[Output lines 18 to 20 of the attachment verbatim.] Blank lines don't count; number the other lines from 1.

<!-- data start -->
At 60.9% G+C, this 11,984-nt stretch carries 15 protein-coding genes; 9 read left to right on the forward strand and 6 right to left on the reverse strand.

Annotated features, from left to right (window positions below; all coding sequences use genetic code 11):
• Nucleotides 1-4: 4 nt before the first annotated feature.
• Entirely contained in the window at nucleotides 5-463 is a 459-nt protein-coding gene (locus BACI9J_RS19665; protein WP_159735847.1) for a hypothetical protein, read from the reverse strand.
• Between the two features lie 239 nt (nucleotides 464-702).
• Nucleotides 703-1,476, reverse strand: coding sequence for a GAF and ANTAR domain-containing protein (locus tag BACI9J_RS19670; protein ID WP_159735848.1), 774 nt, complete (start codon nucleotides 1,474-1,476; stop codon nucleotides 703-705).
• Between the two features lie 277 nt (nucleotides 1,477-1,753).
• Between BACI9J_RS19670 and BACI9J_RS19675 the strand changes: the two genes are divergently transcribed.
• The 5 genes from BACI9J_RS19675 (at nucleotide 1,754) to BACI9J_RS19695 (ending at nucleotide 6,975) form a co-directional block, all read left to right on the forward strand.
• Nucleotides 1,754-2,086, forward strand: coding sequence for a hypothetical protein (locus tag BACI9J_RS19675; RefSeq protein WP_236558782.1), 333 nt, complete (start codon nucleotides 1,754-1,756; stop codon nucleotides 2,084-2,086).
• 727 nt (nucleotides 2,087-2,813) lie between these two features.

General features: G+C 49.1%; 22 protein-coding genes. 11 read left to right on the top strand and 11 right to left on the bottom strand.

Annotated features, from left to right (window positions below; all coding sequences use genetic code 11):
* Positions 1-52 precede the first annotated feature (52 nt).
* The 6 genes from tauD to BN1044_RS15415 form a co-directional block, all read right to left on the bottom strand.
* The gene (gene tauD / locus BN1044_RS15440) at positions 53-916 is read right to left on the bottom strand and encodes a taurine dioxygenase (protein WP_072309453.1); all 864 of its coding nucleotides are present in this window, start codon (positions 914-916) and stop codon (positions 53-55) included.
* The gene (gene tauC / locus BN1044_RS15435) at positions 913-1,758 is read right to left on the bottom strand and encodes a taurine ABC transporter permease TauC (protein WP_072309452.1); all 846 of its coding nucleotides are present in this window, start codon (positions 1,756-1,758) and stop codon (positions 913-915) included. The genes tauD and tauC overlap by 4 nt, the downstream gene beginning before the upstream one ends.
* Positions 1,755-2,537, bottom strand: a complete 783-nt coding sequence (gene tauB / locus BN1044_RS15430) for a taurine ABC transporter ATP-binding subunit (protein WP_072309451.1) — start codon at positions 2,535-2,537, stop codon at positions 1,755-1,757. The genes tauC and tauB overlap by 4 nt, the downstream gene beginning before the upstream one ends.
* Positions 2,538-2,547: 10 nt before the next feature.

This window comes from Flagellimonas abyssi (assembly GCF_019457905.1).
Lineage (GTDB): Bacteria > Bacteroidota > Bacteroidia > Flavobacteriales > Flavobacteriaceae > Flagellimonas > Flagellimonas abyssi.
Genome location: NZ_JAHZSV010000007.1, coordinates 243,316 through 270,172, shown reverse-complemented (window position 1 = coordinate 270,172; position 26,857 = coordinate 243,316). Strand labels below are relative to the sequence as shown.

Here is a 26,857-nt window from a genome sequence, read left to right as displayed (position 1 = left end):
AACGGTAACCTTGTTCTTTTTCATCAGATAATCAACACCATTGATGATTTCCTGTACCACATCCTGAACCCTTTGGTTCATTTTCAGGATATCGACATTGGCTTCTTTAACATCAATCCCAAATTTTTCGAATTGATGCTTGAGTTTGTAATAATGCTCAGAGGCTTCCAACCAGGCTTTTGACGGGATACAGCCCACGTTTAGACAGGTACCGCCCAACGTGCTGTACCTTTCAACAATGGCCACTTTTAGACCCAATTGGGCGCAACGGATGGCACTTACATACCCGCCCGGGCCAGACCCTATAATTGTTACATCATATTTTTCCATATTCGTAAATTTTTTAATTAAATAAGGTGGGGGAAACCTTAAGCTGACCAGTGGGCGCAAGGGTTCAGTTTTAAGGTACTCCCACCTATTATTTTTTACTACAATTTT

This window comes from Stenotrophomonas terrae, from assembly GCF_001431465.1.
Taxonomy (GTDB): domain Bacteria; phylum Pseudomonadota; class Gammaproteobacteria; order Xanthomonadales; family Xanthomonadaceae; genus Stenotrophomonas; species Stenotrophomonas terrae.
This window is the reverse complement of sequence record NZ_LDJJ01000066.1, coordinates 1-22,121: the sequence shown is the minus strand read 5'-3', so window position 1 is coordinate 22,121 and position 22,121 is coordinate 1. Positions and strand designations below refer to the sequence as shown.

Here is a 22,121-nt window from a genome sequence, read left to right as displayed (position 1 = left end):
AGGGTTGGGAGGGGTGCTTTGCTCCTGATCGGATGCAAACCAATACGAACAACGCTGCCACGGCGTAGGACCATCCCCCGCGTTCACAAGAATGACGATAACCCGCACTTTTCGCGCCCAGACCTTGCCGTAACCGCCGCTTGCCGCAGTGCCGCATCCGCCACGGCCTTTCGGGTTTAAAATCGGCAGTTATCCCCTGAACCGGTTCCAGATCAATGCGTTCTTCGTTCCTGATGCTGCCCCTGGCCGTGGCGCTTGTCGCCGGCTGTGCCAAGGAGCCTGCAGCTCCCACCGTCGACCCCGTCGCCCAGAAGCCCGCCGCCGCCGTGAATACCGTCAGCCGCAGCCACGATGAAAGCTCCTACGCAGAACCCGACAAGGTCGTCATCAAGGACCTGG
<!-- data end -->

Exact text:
* Positions 1,755-2,537, bottom strand: a complete 783-nt coding sequence (gene tauB / locus BN1044_RS15430) for a taurine ABC transporter ATP-binding subunit (protein WP_072309451.1) — start codon at positions 2,535-2,537, stop codon at positions 1,755-1,757. The genes tauC and tauB overlap by 4 nt, the downstream gene beginning before the upstream one ends.
* Positions 2,538-2,547: 10 nt before the next feature.

This window comes from Flagellimonas abyssi (assembly GCF_019457905.1).